Links 9/9/11

Drunk Swedish elk found in apple tree near Gothenburg BBC l (hat tip reader Jim Haywood and Buzz Potamkin)

Abandoned for two weeks, starving dogs eat owner Reuters (hat tip Buzz Potamkin)

Man Arrested At Winn-Dixie With Lobster, Shrimp, And Pork Down His Pants Consumerist

Monsanto Denies Superinsect Science Mother Jones (hat tip reader Francois T)

U.S. measures to reduce teenage smoking deemed WTO violation (hat tip reader Externality)

Copyright Troll Righthaven Goes on Life Support Wired (hat tip Greg G)

Insight: China’s war on terror widens Xinjiang’s ethnic divide Reuters (hat tip Matt BH)

Two Questions at the Heart of Bin Laden’s Jihad Lawrence Wright, Bloomberg (hat tip reader Paul S)

Let’s Cancel 9/11 Tom Engelhardt (hat tip reader Andrew K). My sentiments exactly.

Shorter Obama Jobs Speech Michael Froomkin

Obama package a palliative, not a cure Financial Times

Florida Appeals Court Rules Banks Must Follow Rules Abigail Field

In Disputed Fannie and Freddie Mortgage Deals Evidence of ‘Robo-Signing’ Time (hat tip reader Deontos

Amazon reaches deal over online sales tax in California McClatchy (hat tip Buzz Potamkin)

BofA to Be ‘Smaller, More Focused’: Moynihan Bloomberg

Correlation of US stocks highest since 1987 crash Financial Times (hat tip Joe Costello)

Banks May Fight Banks as Mortgage Investors Try for Class Status Bloomberg (hat tip Buzz Potamkin). This is really important, both that banks are suing and that some cases are getting class certification.

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  1. attempter

    Re cigarettes and the WTO:

    While smoking is a bad addiction, globalization “treaties” are a far worse one. Let’s break our addiction to the WTO.

    Re IP:

    Here’s quite a commentary on the real nature of IP law:

    Newspaper content, Gibson said in an interview last year, had hidden value waiting to be unlocked through litigation under the copyright act, which allows $150,000 in damages per violation. “We believe there to be millions, if not billions, of infringements out there,” he said.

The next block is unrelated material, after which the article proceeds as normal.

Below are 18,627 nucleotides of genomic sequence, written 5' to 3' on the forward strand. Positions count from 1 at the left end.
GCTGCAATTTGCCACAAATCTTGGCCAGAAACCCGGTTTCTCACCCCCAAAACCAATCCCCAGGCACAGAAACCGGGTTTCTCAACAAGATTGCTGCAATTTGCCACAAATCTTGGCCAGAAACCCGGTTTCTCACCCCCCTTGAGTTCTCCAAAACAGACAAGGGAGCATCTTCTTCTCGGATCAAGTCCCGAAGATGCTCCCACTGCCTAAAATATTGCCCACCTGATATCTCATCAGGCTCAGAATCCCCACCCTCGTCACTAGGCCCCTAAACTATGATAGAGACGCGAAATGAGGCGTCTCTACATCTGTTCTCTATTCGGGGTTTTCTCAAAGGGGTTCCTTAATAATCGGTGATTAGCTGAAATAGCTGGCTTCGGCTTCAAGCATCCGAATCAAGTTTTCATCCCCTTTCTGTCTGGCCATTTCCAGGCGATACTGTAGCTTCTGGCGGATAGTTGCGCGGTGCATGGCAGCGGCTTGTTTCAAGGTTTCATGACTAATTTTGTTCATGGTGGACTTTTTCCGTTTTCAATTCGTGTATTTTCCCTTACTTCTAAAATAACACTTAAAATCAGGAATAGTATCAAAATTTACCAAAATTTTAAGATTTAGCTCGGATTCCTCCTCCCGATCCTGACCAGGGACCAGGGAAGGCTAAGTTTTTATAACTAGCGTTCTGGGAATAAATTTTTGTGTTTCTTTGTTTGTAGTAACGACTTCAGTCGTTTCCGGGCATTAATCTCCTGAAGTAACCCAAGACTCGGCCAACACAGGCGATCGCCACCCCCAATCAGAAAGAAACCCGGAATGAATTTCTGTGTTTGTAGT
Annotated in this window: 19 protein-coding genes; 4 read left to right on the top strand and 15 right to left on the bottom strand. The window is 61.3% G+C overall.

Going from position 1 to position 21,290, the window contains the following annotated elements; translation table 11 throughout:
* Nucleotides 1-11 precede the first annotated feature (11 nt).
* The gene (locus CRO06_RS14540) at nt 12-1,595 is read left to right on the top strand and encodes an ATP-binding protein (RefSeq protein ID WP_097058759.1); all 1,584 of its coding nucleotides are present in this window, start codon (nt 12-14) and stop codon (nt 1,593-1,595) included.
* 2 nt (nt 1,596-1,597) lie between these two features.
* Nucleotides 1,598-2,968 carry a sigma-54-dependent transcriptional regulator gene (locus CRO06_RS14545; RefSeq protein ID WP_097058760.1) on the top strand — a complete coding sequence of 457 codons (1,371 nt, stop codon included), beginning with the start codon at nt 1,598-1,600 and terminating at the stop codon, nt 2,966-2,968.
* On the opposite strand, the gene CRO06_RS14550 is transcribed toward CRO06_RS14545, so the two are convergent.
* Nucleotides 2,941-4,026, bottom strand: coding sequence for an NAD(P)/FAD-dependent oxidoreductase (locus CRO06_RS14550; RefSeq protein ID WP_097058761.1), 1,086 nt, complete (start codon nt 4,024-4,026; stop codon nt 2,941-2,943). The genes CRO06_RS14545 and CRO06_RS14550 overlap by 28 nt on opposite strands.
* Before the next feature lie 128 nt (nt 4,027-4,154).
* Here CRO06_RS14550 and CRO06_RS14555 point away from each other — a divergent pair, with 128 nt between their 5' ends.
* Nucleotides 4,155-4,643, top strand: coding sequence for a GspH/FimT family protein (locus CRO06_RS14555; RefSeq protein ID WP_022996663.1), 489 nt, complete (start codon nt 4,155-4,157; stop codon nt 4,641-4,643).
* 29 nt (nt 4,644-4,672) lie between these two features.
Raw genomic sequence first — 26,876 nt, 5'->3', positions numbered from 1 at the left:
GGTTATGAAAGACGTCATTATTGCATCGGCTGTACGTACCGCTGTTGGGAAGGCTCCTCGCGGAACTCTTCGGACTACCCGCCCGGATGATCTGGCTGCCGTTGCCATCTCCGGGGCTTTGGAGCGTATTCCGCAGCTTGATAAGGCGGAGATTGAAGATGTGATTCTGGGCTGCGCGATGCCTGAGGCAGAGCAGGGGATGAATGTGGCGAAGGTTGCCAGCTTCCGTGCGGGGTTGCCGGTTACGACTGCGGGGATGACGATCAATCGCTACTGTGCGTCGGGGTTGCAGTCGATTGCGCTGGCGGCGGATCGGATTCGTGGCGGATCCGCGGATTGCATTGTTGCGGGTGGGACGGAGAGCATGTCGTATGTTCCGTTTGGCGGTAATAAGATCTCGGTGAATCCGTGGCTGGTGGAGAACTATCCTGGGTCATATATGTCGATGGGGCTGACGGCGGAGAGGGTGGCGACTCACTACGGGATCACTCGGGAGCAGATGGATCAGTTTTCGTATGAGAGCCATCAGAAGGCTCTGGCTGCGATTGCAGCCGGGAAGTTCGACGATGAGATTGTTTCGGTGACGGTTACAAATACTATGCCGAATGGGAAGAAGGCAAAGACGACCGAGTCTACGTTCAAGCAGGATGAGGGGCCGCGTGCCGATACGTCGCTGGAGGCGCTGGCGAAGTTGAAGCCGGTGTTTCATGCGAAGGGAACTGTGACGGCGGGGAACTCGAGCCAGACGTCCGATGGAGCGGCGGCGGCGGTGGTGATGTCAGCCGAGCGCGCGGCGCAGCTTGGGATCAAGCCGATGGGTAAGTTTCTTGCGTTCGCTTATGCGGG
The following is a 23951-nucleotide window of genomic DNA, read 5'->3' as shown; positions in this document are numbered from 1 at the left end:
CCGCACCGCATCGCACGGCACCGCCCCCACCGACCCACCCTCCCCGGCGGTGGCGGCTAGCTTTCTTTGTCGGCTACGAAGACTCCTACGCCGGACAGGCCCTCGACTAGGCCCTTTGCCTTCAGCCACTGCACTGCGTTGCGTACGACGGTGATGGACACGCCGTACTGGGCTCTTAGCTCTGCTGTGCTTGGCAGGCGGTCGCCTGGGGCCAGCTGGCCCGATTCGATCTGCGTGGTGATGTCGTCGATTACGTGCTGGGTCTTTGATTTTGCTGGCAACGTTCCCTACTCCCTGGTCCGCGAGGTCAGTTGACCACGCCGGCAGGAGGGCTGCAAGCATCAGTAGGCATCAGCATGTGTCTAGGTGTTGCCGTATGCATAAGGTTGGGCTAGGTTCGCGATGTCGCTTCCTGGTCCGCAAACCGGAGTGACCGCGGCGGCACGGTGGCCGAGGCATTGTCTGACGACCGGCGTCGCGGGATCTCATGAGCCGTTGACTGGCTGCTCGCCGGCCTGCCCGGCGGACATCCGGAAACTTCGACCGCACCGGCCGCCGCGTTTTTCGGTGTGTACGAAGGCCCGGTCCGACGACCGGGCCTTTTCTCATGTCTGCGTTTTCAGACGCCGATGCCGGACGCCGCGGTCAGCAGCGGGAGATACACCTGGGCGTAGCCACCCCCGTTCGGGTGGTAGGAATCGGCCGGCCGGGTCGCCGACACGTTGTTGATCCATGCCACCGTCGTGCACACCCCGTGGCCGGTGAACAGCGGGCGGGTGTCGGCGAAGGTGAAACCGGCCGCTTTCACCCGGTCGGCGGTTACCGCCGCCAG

So the real “value” isn’t intrinsic to the content, but is a Kafkaesque fabrication of the IP law itself, which sets up a purely artificial basis to sue for purely legally-invented (not actually real) “damages”.

    It’s a typical corporate toll booth, where one produces little or no value but seeks to extract.

    As for any actual value produced by print media, how much of that is free riding on the 1st Amendment and all the ways mass media is possible only on the built foundation of society? I wouldn’t have brought it up, but since they’re the ones insisting on a mercenary relationship, and trying to undermine their own benefactor amendment through their attack on Fair Use, then Work to Rule rules must apply. We must always regard and treat all elements of the system the same way they do us.

    1. aet

      “We must always regard and treat all elements of the system the same way they do us.”

      No – not unless that is to “our” benefit – for that is what “they” do, too.

      Better: turn a cheek, and ask them kindly to hit that one too.

      As to trade, copyright, or patent law and today’s useful inventions, here’s an article which may be of interest:

      Like it or not, accept it or not – we ARE all in this together.

      1. attempter

        not unless that is to “our” benefit

        Well duh.

        Sorry, I would’ve thought that was a given. I forgot that doesn’t work with some people around here.

        Like it or not, accept it or not – we ARE all in this together.

        Yes, we the people are in this together against history’s most vicious criminal assault, and you’d better accept it whether or not you like it. That does mean we have to sacrifice lots of obsolete sacred cows, like your reformism where it comes to IP.

        Like it or not, you have to accept that IP will never again be anything but a corporate rent and a weapon of corporate aggression. So there’s no reason to continue supporting any aspect of it at all. All reasons are against it. The entire concept has to be thrown out.

        Here’s an alternative framework that will blow your mind.

        It’s not perfect, and is insufficient so long as the corporate IP regime exists. But it demonstrates principles that could replace the system regime.

    2. wunsacon